Aggressive Encounters – Review of Part 1
In Part 1 of our series on aggressive dogs, we discussed several different safety protocols to follow in order to help keep yourself and your loved ones safe from possible aggressive or fear-related attacks by dogs you may not know very well, or not know at all. The main points to remember during an encounter with a stressed or potentially dangerous dog, are to remain as calm as possible, and try to diffuse the situation to the best of your ability.
“Do not run away from the dog!”
This will most likely invoke a chase response from aggressive dogs, and one in which you are likely to lose.
By learning and following the points discussed in Part 1, you’ll be better equipped to prevent potential attacks, and limit the amount of damaged sustained, should an attack occur.
Approaching Known Aggressive Dogs
In this section, we will discuss the topic of properly greeting and handling known dogs that have had a history of aggressive tendencies. Treatment plans for modifying aggressive behavior will not be discussed in this article.
The main talking points will revolve around safety information to better handle or prevent aggressive encounters, either to yourself or to friends and/or family members by dogs you are very familiar with. For articles regarding treatment plans for the modification of behavior problems concerning various types of aggression, please search our website for more information.
The first thing owners of aggressive, or potentially aggressive dogs must do is set the dog up for success at all times. What this means is that owners of these types of dogs must refrain from any activities that are known to provoke an aggression response in the dog.
If the dog is reactive towards house guests, then the dog must be removed and prohibited from any areas guests may enter during their visits. Rooms or locations where the dog is being held must locked to prevent accidental escapes.
If you read our article on Canine Behavior Problem Solving, you learned about environmental triggers and their effect on behavior problems. Do your best to eliminate or reduce potential aggression-invoking triggers and properly manage the dog’s environment to help him avoid all dangerous situations.
If you are unable to remove the possible problem triggers from the dog’s environment, then the dog must be removed from the environment for the time being, until all potential triggers are no longer present.
Ensure that you are doing your best not to reward/encourage inappropriate or aggressive behavior. In other words, don’t fuel the fire with aggressive dogs. If you know that your dog becomes aggressive with certain types of toys, or when he is allowed to engage in certain activities, then those toys must be removed from the dog.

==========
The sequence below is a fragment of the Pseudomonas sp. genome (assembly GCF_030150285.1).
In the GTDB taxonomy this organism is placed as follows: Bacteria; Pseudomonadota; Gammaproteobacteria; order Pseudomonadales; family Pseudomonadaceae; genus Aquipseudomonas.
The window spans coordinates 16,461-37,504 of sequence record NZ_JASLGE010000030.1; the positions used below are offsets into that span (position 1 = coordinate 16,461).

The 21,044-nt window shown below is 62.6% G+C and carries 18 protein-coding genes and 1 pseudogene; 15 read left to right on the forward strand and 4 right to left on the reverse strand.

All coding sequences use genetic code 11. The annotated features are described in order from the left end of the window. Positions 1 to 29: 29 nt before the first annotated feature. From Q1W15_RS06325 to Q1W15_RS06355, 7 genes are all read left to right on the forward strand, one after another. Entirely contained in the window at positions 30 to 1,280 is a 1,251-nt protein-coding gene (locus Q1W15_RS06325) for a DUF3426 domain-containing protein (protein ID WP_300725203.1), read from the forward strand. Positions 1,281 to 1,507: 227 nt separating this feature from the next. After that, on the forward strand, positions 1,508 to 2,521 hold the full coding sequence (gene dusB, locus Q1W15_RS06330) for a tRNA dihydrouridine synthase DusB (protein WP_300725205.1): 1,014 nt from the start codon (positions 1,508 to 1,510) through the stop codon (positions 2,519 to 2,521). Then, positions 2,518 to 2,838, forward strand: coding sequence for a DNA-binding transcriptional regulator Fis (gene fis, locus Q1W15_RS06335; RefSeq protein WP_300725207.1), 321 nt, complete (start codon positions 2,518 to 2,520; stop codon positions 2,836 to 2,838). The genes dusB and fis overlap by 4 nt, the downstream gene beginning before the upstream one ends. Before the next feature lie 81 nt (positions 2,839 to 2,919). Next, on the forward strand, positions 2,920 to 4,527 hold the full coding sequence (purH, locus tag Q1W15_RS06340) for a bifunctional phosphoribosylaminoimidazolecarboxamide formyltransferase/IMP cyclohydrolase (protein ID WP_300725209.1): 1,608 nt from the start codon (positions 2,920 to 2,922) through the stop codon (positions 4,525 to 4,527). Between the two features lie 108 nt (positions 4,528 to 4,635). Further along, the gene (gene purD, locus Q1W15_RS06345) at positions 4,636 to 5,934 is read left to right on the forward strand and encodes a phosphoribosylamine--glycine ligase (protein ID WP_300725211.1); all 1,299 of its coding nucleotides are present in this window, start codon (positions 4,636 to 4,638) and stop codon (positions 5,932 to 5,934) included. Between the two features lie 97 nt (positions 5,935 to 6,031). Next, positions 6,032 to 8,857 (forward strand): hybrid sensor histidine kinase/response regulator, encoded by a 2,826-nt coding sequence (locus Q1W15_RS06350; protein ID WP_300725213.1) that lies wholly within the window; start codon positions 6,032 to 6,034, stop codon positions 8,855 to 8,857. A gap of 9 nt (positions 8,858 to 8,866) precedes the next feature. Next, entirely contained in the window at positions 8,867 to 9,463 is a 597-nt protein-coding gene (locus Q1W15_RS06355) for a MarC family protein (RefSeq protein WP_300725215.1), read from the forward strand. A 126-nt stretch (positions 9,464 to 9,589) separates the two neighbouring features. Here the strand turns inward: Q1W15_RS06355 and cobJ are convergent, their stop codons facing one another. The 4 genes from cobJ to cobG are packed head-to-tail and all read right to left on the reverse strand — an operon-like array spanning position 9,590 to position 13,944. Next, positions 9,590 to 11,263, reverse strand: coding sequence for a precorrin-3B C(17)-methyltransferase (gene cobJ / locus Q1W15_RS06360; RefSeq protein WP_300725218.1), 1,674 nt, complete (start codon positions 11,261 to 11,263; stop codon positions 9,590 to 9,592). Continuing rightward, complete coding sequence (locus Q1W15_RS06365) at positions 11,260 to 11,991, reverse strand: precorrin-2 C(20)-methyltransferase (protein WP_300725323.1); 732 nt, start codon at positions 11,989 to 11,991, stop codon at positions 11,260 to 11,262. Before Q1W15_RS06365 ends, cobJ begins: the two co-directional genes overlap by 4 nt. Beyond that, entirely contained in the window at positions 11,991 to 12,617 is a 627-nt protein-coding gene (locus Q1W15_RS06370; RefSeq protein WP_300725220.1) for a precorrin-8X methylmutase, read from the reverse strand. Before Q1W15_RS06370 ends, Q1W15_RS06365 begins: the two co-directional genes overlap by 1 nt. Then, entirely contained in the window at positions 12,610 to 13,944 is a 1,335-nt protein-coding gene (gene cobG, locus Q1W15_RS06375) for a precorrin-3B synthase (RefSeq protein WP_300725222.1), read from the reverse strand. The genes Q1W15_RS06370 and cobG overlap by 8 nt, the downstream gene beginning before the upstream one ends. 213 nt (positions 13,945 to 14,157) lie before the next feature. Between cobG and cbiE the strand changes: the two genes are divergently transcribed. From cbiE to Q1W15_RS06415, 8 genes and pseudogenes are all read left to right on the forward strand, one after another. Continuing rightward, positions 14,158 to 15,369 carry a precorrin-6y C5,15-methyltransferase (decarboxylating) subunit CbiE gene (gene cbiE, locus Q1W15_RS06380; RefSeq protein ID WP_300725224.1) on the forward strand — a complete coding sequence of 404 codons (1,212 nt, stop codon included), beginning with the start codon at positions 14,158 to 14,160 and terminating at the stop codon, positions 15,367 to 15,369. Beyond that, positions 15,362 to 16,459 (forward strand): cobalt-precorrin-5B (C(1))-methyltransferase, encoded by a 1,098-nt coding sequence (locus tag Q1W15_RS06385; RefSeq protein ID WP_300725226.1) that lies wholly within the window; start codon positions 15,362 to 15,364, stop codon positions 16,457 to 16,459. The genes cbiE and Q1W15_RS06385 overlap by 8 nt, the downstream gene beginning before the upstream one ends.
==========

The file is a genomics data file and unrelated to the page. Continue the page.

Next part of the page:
Also, all activities that encourage or foster aggressive behavior must be abruptly stopped until the dog has learned to release any and all “problem” toys or learned to stop all problematic activities upon owner request.
If the dog reacts unfavorably to being removed from a certain chair or section of the house, actions must be taken to prohibit the dog from gaining access to these “very valuable resources” until the dog has learned to move from them when requested.
Using Common Sense
Common sense and sound judgement is crucial when learning to handle potentially dangerous dog interactions. Under no circumstance must you place yourself, or anyone else in harm’s way when trying to handle your pet’s aggression. Always err on the side of caution.
One of the mistakes most owners will often make during their everyday interactions with reactive or aggressive dogs, is not portraying a positive, calm and confident attitude around the dog. Sound leadership skills and being able to convey those leadership skills to your dog, showing him that you have things confidently in order, will help him understand his role in the home.
“Not being able to communicate these skills to your dog can reduce the chances of you being able to change his or her behavior.”
Dogs are masters at reading body language, whether it be human’s or another animal’s. Dogs do what works and they have an uncanny ability to read the uncertainties in the way we present ourselves and use those uncertainties to their advantage to get the most out of a given situation.
The fact that dogs use this information for their benefit has nothing to do with being sneaky or deceitful. It has to do with learning how to survive by reading their environment to obtain the things they require and escape from the things that may do them harm. Through many, many generations of evolution, dogs have learned to take what their environment gives them to aid them in those two life-preserving necessities.